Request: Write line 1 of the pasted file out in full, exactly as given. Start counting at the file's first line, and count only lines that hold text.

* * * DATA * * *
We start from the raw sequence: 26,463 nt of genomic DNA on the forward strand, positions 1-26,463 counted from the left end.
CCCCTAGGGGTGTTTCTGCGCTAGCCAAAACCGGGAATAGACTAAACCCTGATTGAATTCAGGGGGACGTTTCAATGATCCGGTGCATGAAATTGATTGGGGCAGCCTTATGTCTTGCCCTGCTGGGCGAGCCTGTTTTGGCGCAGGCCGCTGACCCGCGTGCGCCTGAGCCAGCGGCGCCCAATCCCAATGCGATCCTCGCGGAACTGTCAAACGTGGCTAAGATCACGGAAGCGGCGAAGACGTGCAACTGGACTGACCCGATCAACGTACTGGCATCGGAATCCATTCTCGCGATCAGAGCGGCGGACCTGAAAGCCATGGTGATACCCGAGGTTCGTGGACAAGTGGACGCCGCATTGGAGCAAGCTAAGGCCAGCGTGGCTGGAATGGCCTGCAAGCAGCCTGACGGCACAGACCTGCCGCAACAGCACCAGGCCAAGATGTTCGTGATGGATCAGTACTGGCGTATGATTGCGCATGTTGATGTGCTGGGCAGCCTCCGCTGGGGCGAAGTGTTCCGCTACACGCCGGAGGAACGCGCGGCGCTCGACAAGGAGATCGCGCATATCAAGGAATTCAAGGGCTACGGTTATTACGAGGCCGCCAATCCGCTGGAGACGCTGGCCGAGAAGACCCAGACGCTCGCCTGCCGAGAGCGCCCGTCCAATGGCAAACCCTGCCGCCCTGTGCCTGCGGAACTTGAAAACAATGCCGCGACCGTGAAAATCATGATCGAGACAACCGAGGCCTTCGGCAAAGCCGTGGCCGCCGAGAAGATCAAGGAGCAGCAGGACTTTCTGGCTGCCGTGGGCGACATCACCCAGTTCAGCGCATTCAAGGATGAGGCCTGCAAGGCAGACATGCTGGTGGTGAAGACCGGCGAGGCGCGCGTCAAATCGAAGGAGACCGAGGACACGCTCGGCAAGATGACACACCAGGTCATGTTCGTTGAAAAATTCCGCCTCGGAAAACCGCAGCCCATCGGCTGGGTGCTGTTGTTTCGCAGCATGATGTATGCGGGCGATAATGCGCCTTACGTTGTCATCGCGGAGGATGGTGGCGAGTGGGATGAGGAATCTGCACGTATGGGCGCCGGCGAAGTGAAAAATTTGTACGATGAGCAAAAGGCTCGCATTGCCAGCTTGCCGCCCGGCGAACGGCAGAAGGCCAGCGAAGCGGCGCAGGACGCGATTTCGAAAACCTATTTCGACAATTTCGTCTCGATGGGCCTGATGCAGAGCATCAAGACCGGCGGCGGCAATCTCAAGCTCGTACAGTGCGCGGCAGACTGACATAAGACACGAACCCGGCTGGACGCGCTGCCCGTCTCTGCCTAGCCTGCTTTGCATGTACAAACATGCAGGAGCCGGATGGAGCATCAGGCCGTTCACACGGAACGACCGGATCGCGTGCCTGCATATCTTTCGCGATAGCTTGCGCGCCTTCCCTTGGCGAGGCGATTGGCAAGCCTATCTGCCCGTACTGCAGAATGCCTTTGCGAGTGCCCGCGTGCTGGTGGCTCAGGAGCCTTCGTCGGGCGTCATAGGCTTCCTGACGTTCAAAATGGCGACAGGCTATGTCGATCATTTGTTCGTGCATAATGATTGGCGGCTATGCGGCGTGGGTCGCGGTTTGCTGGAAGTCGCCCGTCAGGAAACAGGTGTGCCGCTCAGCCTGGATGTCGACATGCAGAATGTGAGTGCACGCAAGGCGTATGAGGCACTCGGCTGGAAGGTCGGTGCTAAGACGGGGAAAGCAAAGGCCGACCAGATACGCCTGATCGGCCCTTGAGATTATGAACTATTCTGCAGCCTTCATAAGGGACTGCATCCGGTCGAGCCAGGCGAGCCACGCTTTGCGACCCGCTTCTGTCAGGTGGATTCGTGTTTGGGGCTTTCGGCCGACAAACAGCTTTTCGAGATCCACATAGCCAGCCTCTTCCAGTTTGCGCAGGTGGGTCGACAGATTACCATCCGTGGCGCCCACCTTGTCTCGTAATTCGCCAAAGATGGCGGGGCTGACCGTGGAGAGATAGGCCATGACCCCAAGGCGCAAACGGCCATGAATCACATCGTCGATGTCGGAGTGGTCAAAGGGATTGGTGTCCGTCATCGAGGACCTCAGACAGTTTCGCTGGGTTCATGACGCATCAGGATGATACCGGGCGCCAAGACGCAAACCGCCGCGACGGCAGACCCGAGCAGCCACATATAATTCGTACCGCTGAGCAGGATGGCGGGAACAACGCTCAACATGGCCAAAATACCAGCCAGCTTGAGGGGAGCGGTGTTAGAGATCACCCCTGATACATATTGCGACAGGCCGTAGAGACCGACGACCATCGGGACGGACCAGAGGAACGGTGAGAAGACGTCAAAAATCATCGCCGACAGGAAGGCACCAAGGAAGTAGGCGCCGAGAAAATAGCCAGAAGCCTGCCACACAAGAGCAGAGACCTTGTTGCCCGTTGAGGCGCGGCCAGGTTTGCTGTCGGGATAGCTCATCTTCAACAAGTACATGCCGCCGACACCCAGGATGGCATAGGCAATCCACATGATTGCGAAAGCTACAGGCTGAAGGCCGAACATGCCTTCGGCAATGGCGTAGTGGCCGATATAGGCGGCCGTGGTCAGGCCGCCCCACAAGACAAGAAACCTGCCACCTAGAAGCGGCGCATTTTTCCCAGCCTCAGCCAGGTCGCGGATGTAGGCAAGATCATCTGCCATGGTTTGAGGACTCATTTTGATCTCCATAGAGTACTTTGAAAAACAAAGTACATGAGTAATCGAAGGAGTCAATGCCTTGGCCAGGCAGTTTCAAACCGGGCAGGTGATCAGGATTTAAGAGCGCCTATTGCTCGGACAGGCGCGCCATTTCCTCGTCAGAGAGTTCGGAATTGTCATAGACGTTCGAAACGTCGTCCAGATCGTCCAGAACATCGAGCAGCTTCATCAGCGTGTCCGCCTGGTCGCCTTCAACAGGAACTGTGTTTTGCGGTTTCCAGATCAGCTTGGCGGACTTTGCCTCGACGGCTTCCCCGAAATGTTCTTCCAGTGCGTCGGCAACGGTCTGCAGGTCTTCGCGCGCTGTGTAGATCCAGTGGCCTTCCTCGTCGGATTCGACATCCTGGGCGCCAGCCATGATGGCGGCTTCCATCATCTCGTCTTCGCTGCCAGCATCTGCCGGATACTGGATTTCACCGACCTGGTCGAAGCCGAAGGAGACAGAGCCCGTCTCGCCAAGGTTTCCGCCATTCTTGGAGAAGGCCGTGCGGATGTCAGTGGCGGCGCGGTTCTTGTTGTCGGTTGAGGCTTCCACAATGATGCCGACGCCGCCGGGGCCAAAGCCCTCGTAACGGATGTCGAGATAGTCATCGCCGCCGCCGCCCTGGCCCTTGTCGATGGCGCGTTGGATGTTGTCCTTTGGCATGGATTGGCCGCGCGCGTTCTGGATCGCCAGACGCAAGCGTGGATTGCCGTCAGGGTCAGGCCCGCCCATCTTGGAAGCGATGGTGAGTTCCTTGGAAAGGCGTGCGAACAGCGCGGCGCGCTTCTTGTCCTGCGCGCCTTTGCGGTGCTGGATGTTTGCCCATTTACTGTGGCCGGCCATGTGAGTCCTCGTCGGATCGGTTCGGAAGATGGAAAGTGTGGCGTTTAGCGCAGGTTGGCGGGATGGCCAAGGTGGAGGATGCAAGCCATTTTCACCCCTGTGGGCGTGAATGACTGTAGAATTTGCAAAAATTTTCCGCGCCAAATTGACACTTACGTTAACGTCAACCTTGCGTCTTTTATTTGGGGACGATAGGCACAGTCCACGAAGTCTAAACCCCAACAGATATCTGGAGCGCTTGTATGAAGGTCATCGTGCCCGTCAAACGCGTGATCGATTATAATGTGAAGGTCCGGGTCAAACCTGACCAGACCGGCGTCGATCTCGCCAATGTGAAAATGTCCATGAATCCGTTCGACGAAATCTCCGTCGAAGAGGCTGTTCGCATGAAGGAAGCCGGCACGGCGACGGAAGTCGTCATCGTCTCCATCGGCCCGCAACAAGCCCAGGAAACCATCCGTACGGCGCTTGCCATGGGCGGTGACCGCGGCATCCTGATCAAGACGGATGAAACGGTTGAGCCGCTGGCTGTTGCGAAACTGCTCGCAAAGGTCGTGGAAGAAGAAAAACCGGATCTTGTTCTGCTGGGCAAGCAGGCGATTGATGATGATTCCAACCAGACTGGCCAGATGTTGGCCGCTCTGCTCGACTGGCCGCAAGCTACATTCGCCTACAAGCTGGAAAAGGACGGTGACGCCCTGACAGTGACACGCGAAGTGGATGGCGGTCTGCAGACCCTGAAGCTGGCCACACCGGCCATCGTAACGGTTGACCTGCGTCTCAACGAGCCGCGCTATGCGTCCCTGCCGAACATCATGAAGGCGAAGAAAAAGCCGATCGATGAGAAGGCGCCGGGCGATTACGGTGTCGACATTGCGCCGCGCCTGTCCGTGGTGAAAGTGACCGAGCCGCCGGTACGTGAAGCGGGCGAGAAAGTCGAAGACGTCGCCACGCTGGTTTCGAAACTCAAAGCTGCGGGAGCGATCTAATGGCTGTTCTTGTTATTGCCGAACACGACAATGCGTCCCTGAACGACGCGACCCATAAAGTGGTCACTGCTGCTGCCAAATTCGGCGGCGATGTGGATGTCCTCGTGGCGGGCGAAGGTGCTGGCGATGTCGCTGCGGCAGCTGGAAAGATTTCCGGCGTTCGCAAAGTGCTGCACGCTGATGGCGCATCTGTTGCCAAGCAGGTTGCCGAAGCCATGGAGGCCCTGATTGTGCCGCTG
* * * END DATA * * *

We start from the raw sequence: 26,463 nt of genomic DNA on the forward strand, positions 1-26,463 counted from the left end.